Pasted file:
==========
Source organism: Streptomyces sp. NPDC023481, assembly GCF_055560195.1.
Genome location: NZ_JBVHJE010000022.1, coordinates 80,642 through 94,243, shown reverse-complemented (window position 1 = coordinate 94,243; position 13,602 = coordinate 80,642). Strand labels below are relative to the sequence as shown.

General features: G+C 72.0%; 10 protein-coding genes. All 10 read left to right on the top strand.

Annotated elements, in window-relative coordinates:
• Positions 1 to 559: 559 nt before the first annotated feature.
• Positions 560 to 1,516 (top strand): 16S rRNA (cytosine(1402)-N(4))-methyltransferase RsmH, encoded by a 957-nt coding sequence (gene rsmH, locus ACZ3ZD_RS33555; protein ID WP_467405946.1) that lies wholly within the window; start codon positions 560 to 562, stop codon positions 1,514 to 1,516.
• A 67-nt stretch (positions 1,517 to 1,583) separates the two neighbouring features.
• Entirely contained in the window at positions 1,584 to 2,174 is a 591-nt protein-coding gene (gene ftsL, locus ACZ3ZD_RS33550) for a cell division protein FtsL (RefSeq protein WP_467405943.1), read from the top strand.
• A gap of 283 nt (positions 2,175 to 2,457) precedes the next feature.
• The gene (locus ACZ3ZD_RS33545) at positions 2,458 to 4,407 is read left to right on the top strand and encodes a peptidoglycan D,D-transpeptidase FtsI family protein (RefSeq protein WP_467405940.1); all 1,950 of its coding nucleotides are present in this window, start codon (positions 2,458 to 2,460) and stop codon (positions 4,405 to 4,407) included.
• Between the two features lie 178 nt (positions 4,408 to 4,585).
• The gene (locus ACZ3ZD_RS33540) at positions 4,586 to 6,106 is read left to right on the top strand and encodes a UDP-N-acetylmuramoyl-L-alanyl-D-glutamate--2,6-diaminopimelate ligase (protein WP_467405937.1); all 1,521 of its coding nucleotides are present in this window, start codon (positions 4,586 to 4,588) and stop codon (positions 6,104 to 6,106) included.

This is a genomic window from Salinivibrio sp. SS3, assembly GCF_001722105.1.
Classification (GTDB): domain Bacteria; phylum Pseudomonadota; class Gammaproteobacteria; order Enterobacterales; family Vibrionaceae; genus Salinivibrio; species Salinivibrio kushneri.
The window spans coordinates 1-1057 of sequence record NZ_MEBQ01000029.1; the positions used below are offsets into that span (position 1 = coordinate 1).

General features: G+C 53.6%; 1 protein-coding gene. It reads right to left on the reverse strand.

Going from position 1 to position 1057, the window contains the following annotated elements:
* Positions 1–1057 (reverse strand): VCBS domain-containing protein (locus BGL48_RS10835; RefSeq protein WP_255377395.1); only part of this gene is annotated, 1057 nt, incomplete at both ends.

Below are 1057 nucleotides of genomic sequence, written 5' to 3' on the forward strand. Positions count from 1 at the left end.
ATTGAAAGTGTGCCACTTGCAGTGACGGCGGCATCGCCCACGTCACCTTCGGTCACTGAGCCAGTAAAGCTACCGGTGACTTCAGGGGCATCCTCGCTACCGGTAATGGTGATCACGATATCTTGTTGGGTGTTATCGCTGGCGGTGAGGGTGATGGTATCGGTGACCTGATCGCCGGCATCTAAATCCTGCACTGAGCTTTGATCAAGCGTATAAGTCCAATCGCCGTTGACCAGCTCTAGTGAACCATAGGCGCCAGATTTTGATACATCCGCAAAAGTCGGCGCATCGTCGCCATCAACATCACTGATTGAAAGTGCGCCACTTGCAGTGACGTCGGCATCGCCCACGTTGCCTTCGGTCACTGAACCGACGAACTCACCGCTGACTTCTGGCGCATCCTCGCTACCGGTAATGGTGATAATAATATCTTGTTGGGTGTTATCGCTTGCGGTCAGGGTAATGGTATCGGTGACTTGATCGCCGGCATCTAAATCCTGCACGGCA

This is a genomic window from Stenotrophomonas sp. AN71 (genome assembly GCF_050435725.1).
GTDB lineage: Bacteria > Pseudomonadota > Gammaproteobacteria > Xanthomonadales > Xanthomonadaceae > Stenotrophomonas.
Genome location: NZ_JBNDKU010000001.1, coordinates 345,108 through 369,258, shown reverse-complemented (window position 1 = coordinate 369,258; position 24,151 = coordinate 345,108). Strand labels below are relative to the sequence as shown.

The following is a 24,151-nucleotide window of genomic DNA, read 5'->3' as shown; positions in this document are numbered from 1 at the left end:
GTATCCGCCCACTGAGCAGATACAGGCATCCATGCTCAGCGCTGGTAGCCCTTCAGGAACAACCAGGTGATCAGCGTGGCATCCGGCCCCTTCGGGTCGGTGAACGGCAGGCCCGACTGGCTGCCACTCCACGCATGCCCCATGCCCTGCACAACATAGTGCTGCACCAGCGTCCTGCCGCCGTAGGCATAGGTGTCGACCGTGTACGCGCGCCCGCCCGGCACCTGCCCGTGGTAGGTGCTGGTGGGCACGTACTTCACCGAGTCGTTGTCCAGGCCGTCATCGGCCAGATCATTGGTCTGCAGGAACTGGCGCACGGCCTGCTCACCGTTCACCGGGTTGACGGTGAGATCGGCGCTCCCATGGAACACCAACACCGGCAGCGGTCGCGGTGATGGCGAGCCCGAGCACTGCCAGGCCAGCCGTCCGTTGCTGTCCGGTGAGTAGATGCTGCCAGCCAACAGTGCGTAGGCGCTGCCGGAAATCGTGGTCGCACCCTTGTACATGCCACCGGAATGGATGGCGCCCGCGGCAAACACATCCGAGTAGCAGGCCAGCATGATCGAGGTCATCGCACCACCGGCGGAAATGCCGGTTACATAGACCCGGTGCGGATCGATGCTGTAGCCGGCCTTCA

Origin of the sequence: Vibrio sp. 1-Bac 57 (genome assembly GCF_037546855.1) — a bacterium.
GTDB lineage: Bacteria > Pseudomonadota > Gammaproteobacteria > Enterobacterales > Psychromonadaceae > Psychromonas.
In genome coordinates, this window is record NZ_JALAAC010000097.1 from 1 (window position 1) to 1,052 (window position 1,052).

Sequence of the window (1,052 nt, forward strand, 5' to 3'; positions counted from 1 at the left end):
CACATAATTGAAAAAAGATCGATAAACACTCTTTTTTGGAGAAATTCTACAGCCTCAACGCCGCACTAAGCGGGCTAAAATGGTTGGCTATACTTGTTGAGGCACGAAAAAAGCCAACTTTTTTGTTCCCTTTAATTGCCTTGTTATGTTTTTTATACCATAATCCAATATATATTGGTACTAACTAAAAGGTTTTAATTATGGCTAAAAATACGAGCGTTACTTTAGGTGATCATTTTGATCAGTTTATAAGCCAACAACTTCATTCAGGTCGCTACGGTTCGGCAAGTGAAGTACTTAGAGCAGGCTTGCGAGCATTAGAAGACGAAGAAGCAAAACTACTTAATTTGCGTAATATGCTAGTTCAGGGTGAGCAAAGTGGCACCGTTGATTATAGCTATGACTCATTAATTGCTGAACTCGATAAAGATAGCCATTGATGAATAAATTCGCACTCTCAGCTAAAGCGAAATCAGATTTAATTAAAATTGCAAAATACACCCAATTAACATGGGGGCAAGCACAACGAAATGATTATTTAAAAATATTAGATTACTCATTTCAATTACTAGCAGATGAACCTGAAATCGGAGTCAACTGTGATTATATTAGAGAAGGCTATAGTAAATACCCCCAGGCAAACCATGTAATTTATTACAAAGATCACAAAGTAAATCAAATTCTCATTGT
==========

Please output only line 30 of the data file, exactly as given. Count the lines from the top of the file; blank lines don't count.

CACATAATTGAAAAAAGATCGATAAACACTCTTTTTTGGAGAAATTCTACAGCCTCAACGCCGCACTAAGCGGGCTAAAATGGTTGGCTATACTTGTTGAGGCACGAAAAAAGCCAACTTTTTTGTTCCCTTTAATTGCCTTGTTATGTTTTTTATACCATAATCCAATATATATTGGTACTAACTAAAAGGTTTTAATTATGGCTAAAAATACGAGCGTTACTTTAGGTGATCATTTTGATCAGTTTATAAGCCAACAACTTCATTCAGGTCGCTACGGTTCGGCAAGTGAAGTACTTAGAGCAGGCTTGCGAGCATTAGAAGACGAAGAAGCAAAACTACTTAATTTGCGTAATATGCTAGTTCAGGGTGAGCAAAGTGGCACCGTTGATTATAGCTATGACTCATTAATTGCTGAACTCGATAAAGATAGCCATTGATGAATAAATTCGCACTCTCAGCTAAAGCGAAATCAGATTTAATTAAAATTGCAAAATACACCCAATTAACATGGGGGCAAGCACAACGAAATGATTATTTAAAAATATTAGATTACTCATTTCAATTACTAGCAGATGAACCTGAAATCGGAGTCAACTGTGATTATATTAGAGAAGGCTATAGTAAATACCCCCAGGCAAACCATGTAATTTATTACAAAGATCACAAAGTAAATCAAATTCTCATTGT